The description of Xenophanes as "religious thinker and poet" is grossly misleading. He was those things but also a scientist and philosopher. He wrote a science book, "On Nature", which we sadly do not have. He knew something about, for example, water evaporating from the ocean to form clouds, which is pretty good for a 570 BC religious poet type... he also (accurately) said rainbows were made of water like clouds.
What we do have from Xenophanes is less than 50 "fragments" -- little pieces of text, which we generally get because some later author quoted them. The article claims:
> whose main teaching was that the universe is singular, eternal, and unchanging.
but this is false. Even if we assume the fragments are representative, that is in no way his main teaching. His fragments cover a lot of ground. A bunch have to do with epistemology and one of his arguments is against parochialism and anthropocentrism. Xenophanes was also, "a historian, perhaps the real father of history" (WoP p 33, p 54-56)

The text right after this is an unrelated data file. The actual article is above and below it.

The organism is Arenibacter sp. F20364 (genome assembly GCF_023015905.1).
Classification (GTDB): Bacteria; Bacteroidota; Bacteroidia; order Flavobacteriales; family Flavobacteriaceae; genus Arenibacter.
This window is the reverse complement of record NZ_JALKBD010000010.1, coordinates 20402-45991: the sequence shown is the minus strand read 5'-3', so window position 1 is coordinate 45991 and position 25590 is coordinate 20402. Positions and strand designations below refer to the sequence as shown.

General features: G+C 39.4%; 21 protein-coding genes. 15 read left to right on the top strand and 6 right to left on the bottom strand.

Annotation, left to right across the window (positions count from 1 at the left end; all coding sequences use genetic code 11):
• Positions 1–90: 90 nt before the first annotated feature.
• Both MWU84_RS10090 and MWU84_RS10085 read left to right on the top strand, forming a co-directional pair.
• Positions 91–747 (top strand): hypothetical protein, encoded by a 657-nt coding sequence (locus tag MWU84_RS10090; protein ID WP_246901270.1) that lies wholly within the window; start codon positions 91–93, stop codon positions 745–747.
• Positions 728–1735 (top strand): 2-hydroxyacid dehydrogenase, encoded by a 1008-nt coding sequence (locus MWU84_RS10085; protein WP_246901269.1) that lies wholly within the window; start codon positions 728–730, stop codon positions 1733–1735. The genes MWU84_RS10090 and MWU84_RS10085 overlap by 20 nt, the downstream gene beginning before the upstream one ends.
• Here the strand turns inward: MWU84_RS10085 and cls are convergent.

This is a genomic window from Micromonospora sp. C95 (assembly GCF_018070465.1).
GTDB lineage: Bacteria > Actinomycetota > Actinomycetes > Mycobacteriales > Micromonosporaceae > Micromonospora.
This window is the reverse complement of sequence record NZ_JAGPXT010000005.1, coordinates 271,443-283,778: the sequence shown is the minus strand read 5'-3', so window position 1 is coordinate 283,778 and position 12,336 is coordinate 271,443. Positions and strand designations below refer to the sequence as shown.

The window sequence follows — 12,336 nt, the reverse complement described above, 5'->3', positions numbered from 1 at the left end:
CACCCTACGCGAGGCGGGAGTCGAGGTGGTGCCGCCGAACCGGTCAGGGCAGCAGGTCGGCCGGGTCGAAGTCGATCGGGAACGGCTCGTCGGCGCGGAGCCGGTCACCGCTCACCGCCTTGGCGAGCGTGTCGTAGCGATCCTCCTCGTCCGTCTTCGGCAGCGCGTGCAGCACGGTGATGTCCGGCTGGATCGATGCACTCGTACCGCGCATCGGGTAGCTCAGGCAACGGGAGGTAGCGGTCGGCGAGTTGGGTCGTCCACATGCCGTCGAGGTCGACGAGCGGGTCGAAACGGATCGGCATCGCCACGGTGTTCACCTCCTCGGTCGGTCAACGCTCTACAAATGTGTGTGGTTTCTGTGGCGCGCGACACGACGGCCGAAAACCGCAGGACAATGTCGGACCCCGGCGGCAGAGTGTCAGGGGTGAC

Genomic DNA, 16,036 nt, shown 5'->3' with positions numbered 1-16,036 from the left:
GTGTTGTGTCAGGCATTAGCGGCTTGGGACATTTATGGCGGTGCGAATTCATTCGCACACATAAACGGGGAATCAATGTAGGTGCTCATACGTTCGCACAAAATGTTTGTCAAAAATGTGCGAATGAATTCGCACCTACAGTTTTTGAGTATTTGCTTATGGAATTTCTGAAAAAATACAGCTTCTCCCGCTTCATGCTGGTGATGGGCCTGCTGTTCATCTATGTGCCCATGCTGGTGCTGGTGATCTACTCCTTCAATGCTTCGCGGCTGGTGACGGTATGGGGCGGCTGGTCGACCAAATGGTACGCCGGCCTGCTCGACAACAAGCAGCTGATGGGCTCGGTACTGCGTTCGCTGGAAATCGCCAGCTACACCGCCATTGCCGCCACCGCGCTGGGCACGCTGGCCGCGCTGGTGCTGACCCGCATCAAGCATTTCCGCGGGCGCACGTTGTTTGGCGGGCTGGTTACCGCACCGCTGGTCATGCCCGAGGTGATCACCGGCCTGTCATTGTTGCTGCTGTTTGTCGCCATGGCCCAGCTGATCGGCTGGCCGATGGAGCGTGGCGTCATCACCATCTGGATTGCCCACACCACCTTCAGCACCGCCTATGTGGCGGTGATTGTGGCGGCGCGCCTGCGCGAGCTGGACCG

But even worse, was that his teaching at all? Most translations I've read have him saying that *God* is singular, eternal, and too badass to ever have to walk around which isn't fitting for God. He was an early monotheist.
Here's his fragments (do not consider these translations reliable):
and in particular about this:
> 1. God is one, supreme among gods and men, and not like mortals in body or in mind. [Zeller, Vorsokrastische Philosophie, p. 530, n. 3.]
> 3. But without effort he sets in motion all things by mind and thought.
> 4. It [i.e. being] always abides in the same place, not moved at all, nor is it fitting that it should move from one place to another.
so there's one God and he does everything with his mind and it's not fitting that he'd have to move around, says Xenophanes.